“It’s great for the Muslim community — young people, players, aspiring players and coaches — that three Muslims have won this award and that two of them (Salah and Mahrez) are Arabs,” Rehman told Arab News. 
“It’s very important because it’s created more awareness about Muslims being good at the game and sport in general. It’s important we highlight this.” 
Leading Muslim footballers’ soaring success and stardom have coincided with rising Islamaphobic attacks in Britain following the Brexit vote in 2016. Regressive attitudes toward race, religion and immigration have raged in some parts of the country, as Rehman acknowledged. 
“The biggest misconceptions are that Muslims are all terrorists or that they are all Asian and have long beards,” he said. “Isolated incidents are giving Muslims a bad name.” 
Mercifully for Rehman and the PFA, the likes of Salah and Kante are portraying Muslims in a far more positive — and realistic — light on and off the pitch. 
During his sublime 2017-18 season, Liverpool star Salah topped the Premier League goal-scoring charts with 32 goals and reached the Champions League final. His unstinting brilliance led to him being serenaded with his own song by Liverpool fans, which includes the line: “If he scores another few, then I’ll be a Muslim too.” 

Mohamed Salah has created a positive image of Muslims during his record-breaking year in the Premier League. 


Many social media posts and videos showing young supporters copying the Egyptian maestro’s overtly religious goal celebration have also been posted many times. This involves him performing sujood, the Islamic art of prostration. 
“Things like that are really helping to bring down barriers in the game,” Rehman said. 
Likewise, he cites the fact that Salah and his Liverpool teammate, Sadio Mane, visit a mosque every week after training for Jumu’ah, the Friday prayer. 
Meanwhile, only last Saturday the humbleness of Chelsea’s irrepressible midfielder Kante — who has two Premier League winners’ medals and one FA Cup success to his name — was widely hailed. 
After missing his Eurostar train to Paris, Kante — who achieved World Cup glory with France in July — was invited home for dinner by Arsenal fan Badlur Rahman Jalil after meeting him while praying at a London mosque. Remarkably, Kante duly obliged and spent the evening watching Match of the Day and playing the FIFA video game with Jalil and his friends. 
“People are more aware that we have Muslim players in the game,” Rehman said. “Players are not afraid to come out and embrace the fact that they are Muslims and showing the world that they’re good people.” 
But are the PFA — and clubs in the Premier League and England in general — doing enough to increase Muslim representation in English football? 
“I think things are better than ever. A lot of clubs are working hard on all-inclusive programs,” replied Rehman, who was a promising youth-team player at Brentford before injury cut short his career at the age of 17 in 2000. 
“We deliver workshops aimed at club staff to educate them about better engaging Muslim communities. We get staff and coaches together and tell them more about Islam, what it involves and discuss Ramadan and how it might affect performance and participation at all levels.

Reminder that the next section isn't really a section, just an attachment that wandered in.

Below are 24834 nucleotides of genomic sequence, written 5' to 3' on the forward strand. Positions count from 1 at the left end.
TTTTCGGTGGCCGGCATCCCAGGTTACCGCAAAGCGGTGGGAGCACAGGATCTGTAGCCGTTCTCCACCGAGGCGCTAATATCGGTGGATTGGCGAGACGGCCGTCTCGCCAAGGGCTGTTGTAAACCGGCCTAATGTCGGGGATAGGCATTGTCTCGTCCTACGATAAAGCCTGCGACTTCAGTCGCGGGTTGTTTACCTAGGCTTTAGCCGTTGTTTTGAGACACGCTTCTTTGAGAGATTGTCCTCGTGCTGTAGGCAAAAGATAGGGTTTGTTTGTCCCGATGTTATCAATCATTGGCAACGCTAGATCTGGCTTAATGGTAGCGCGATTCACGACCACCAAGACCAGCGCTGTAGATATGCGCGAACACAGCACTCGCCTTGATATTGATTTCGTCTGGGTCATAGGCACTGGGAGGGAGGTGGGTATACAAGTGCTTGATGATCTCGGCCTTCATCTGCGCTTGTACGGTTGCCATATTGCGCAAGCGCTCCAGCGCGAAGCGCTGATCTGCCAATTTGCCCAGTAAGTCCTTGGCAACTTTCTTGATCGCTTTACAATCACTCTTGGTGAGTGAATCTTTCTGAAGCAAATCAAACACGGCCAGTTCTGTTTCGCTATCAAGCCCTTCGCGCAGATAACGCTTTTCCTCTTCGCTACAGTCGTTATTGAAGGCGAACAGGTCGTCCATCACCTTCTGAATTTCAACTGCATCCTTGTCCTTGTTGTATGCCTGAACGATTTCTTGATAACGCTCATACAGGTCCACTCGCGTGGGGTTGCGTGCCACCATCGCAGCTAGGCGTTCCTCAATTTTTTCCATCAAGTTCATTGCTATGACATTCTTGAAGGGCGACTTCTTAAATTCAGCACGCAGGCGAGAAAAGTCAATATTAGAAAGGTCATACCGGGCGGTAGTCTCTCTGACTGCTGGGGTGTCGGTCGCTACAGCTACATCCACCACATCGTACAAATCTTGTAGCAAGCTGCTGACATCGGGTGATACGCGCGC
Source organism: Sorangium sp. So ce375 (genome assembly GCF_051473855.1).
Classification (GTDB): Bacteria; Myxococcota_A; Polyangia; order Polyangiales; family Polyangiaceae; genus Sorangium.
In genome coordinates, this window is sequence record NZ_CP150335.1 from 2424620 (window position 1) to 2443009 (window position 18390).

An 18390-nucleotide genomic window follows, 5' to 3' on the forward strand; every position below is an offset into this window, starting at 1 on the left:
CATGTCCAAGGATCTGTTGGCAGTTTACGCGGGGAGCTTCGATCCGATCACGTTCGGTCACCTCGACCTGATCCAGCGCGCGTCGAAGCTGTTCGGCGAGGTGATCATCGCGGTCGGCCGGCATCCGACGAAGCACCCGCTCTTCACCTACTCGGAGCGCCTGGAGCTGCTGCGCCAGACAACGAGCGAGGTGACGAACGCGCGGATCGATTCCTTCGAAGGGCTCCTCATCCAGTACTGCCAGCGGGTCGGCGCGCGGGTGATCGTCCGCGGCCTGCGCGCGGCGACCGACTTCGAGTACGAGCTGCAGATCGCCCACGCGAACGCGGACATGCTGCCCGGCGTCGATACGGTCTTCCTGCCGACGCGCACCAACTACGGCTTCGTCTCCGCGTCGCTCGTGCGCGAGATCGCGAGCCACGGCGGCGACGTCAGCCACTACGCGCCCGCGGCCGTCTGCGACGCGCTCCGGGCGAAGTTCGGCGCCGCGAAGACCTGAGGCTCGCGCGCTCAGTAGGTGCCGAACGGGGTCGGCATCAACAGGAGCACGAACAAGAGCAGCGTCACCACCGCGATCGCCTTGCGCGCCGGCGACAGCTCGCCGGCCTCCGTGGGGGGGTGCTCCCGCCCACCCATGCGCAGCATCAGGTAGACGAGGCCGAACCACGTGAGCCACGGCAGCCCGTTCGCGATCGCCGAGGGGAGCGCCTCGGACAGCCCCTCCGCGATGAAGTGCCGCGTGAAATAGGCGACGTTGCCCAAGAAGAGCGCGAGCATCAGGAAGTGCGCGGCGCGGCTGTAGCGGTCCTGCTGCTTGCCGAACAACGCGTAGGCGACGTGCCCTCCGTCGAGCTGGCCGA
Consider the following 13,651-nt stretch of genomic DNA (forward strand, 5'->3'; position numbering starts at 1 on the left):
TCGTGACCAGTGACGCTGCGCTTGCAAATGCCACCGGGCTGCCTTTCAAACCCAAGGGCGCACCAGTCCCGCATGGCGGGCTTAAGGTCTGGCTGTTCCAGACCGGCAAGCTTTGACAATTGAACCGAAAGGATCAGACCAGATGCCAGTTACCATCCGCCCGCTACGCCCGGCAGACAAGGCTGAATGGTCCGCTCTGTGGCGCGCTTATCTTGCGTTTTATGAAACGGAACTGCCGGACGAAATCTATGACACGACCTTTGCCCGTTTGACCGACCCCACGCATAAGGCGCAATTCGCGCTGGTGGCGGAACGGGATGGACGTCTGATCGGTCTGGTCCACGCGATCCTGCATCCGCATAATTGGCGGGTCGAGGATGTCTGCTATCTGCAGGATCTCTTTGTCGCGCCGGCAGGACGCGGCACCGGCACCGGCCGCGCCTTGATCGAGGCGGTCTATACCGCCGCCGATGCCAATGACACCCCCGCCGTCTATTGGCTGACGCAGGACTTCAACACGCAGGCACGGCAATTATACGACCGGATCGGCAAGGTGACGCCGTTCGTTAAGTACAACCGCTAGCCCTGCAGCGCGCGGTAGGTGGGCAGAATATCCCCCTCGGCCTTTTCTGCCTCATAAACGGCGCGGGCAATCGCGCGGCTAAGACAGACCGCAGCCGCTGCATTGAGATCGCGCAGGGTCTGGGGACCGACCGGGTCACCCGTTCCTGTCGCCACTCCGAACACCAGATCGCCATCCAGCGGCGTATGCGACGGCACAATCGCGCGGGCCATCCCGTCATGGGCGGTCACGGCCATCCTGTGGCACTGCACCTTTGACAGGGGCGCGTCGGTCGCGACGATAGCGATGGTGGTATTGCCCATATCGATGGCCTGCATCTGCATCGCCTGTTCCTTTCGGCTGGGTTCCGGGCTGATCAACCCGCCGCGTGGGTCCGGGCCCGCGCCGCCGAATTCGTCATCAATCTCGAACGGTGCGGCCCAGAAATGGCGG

“On the back of that, hopefully clubs will deliver programs around the needs of the community. There are clubs like Crystal Palace who are looking to deliver Asian-specific programs to get more Asian kids playing football, more Asian coaches and look at the Muslim community as well.” 
Rehman himself helped organized an Iftar event at League One outfit Portsmouth earlier this year, which “went really well.” 
“We also had players come along to support the day. Clubs such as Crystal Palace, Leicester City and a few others are showing an interest in holding similar events next season. 
“Leicester City are a club with a massive Asian community and we are supporting them with trying to set up some programs.” 
Also high on Rehman’s agenda is encouraging more BAME (Black, Asian and minority ethnic) coaches into the game. As well as sitting on the advisory group for the Premier Leagues Elite Coach Apprenticeship Scheme, one key program he is involved in is “Sidelined-to-Sidelines.”

N'Golo Kante has been one of the best players in England's top-flight since he moved to the Premier League three years ago. 


This was established by the Zesh Rehman Foundation — which was set up by his brother, a former Fulham defender — to address a shortage of qualified South Asian coaches. 
“We are setting up sessions to try and recruit young coaches at clubs like Crystal Palace, QPR and Chelsea,” Rehman revealed. “Coaches wearing those club badges become role models and are able to influence their own communities and encourage more kids (from under-represented ethnicities) to take up the game.” 
Rehman is keen to recruit more Muslim “ambassadors” at clubs “up and down the country” to emulate the likes of the inspirational Salah. 
“We want them to work with the community, local groups, mosques, and get players to actually go into those communities and build links with the clubs. It’s a two-way thing.” 
Progress has also been made in attracting more Muslim supporters to Premier League matches, Rehman added. Liverpool and Brighton and Hove Albion are among the clubs that have multi-faith prayer rooms to cater for their increasingly diverse fanbases, he said. 
“Some clubs sell halal food, too, so there’s something for everyone.
“It’s a worldwide game now. Mo Salah has reached out to a lot of people. I think Muslim communities themselves have to make an effort to go to matches. 
“It’s not an overnight success, but you do see different communities represented on match days, week in and week out.”